Purpose: In 2006, the Department of Veterans Affairs launched the Genomic Medicine Program with the goal of using genomic information to personalize and improve health care for veterans. A step toward this goal is the Million Veteran Program, which aims to enroll a million veterans in a longitudinal cohort study and establish a database with genomic, lifestyle, military-exposure, and health information. Before the launch of the Million Veteran Program, a survey of Department of Veterans Affairs patients was conducted to measure preferences for opt-in and opt-out models of enrollment and consent.
Methods: An online survey was conducted with a random sample of 451 veterans. The survey described the proposed Million Veteran Program database and asked respondents about the acceptability of opt-in and opt-out models of enrollment. The study examined differences in responses among demographic groups and relationships between beliefs about each model and willingness to participate.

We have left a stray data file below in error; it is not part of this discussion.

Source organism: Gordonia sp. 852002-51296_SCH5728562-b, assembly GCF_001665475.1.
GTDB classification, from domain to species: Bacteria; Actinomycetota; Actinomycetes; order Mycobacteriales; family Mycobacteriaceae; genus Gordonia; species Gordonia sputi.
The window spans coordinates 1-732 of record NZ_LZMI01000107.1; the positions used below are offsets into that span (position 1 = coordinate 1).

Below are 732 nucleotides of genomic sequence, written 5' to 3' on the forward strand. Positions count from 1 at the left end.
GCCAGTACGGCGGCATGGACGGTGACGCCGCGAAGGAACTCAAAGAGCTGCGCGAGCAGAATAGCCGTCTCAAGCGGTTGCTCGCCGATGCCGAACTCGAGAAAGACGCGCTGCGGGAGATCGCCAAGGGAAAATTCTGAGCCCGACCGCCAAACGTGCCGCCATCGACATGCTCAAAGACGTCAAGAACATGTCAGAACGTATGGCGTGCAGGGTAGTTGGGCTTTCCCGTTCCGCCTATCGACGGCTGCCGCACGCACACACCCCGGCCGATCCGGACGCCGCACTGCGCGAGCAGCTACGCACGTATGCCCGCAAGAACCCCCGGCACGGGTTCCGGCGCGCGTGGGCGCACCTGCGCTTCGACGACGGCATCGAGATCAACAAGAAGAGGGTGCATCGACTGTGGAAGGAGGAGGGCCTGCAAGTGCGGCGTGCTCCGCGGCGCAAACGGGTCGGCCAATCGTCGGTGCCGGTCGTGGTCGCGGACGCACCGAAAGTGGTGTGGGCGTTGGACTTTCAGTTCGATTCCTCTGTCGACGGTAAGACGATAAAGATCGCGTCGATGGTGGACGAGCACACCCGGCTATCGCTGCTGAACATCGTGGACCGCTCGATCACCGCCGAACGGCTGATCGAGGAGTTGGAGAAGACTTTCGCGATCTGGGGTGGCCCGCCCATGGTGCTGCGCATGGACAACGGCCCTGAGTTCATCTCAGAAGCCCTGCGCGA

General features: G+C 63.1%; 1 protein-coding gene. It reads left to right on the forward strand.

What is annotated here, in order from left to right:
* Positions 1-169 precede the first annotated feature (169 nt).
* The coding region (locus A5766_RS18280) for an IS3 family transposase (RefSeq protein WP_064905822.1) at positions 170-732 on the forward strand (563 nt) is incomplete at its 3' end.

Results: Most respondents were willing to participate under both opt-in (80%) and opt-out (69%) models. Nearly 80% said they would be comfortable providing access to residual clinical samples for research. At least half of respondents did not strongly favor one model over the other; of those who expressed a preference, significantly more people said they would participate in a study using opt-in methods. Stronger preferences for the opt-in approach were expressed among younger patients and Hispanic patients.
Conclusion: Support for the study and willingness to participate were high for both enrollment models. The use of an opt-out model could impede recruitment of certain demographic groups, including Hispanic patients and patients under the age of 55 years.